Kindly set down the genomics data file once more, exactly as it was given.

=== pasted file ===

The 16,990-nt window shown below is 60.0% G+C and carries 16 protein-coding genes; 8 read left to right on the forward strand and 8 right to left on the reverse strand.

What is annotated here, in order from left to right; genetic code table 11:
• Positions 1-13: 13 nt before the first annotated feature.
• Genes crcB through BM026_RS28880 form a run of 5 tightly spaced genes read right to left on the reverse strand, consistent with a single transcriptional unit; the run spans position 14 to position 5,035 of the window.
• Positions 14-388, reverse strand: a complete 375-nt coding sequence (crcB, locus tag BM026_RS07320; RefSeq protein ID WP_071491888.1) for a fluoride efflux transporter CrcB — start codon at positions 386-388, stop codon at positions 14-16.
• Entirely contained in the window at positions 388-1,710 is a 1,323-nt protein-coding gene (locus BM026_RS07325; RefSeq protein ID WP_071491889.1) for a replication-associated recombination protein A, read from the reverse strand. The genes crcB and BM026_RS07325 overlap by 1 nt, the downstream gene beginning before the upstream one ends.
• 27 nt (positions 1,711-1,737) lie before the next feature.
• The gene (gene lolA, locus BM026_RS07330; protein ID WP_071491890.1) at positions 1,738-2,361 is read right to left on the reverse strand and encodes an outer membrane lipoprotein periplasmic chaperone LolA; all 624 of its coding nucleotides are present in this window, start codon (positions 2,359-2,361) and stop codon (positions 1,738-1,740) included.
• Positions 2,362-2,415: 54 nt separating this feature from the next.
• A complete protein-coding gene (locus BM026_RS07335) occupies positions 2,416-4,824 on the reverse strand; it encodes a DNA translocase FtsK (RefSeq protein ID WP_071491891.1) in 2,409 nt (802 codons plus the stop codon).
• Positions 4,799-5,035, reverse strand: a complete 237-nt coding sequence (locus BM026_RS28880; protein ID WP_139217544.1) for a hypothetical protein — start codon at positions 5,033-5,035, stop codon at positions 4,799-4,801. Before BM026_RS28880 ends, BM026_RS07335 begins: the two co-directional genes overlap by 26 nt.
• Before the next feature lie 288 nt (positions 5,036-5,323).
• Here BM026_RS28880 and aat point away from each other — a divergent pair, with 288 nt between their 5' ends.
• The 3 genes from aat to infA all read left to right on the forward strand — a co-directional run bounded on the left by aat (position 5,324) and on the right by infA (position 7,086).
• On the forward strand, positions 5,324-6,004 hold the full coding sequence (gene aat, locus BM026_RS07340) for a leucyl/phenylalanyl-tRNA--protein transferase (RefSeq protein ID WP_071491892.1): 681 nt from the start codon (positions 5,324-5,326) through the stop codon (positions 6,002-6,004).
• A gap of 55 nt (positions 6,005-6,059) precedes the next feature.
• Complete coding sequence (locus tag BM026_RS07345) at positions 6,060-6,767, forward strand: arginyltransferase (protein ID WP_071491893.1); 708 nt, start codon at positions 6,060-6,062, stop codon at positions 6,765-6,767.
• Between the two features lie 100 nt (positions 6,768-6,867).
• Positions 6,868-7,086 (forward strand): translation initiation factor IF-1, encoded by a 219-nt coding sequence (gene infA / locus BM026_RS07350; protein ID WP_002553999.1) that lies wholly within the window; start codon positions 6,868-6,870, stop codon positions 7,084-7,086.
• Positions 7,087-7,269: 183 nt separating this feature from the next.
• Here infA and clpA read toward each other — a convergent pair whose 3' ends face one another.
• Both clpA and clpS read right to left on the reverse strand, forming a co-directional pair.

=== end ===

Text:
The 16,990-nt window shown below is 60.0% G+C and carries 16 protein-coding genes; 8 read left to right on the forward strand and 8 right to left on the reverse strand.

What is annotated here, in order from left to right; genetic code table 11:
• Positions 1-13: 13 nt before the first annotated feature.
• Genes crcB through BM026_RS28880 form a run of 5 tightly spaced genes read right to left on the reverse strand, consistent with a single transcriptional unit; the run spans position 14 to position 5,035 of the window.
• Positions 14-388, reverse strand: a complete 375-nt coding sequence (crcB, locus tag BM026_RS07320; RefSeq protein ID WP_071491888.1) for a fluoride efflux transporter CrcB — start codon at positions 386-388, stop codon at positions 14-16.
• Entirely contained in the window at positions 388-1,710 is a 1,323-nt protein-coding gene (locus BM026_RS07325; RefSeq protein ID WP_071491889.1) for a replication-associated recombination protein A, read from the reverse strand. The genes crcB and BM026_RS07325 overlap by 1 nt, the downstream gene beginning before the upstream one ends.
• 27 nt (positions 1,711-1,737) lie before the next feature.
• The gene (gene lolA, locus BM026_RS07330; protein ID WP_071491890.1) at positions 1,738-2,361 is read right to left on the reverse strand and encodes an outer membrane lipoprotein periplasmic chaperone LolA; all 624 of its coding nucleotides are present in this window, start codon (positions 2,359-2,361) and stop codon (positions 1,738-1,740) included.
• Positions 2,362-2,415: 54 nt separating this feature from the next.
• A complete protein-coding gene (locus BM026_RS07335) occupies positions 2,416-4,824 on the reverse strand; it encodes a DNA translocase FtsK (RefSeq protein ID WP_071491891.1) in 2,409 nt (802 codons plus the stop codon).
• Positions 4,799-5,035, reverse strand: a complete 237-nt coding sequence (locus BM026_RS28880; protein ID WP_139217544.1) for a hypothetical protein — start codon at positions 5,033-5,035, stop codon at positions 4,799-4,801. Before BM026_RS28880 ends, BM026_RS07335 begins: the two co-directional genes overlap by 26 nt.
• Before the next feature lie 288 nt (positions 5,036-5,323).
• Here BM026_RS28880 and aat point away from each other — a divergent pair, with 288 nt between their 5' ends.
• The 3 genes from aat to infA all read left to right on the forward strand — a co-directional run bounded on the left by aat (position 5,324) and on the right by infA (position 7,086).
• On the forward strand, positions 5,324-6,004 hold the full coding sequence (gene aat, locus BM026_RS07340) for a leucyl/phenylalanyl-tRNA--protein transferase (RefSeq protein ID WP_071491892.1): 681 nt from the start codon (positions 5,324-5,326) through the stop codon (positions 6,002-6,004).
• A gap of 55 nt (positions 6,005-6,059) precedes the next feature.
• Complete coding sequence (locus tag BM026_RS07345) at positions 6,060-6,767, forward strand: arginyltransferase (protein ID WP_071491893.1); 708 nt, start codon at positions 6,060-6,062, stop codon at positions 6,765-6,767.
• Between the two features lie 100 nt (positions 6,768-6,867).
• Positions 6,868-7,086 (forward strand): translation initiation factor IF-1, encoded by a 219-nt coding sequence (gene infA / locus BM026_RS07350; protein ID WP_002553999.1) that lies wholly within the window; start codon positions 6,868-6,870, stop codon positions 7,084-7,086.
• Positions 7,087-7,269: 183 nt separating this feature from the next.
• Here infA and clpA read toward each other — a convergent pair whose 3' ends face one another.
• Both clpA and clpS read right to left on the reverse strand, forming a co-directional pair.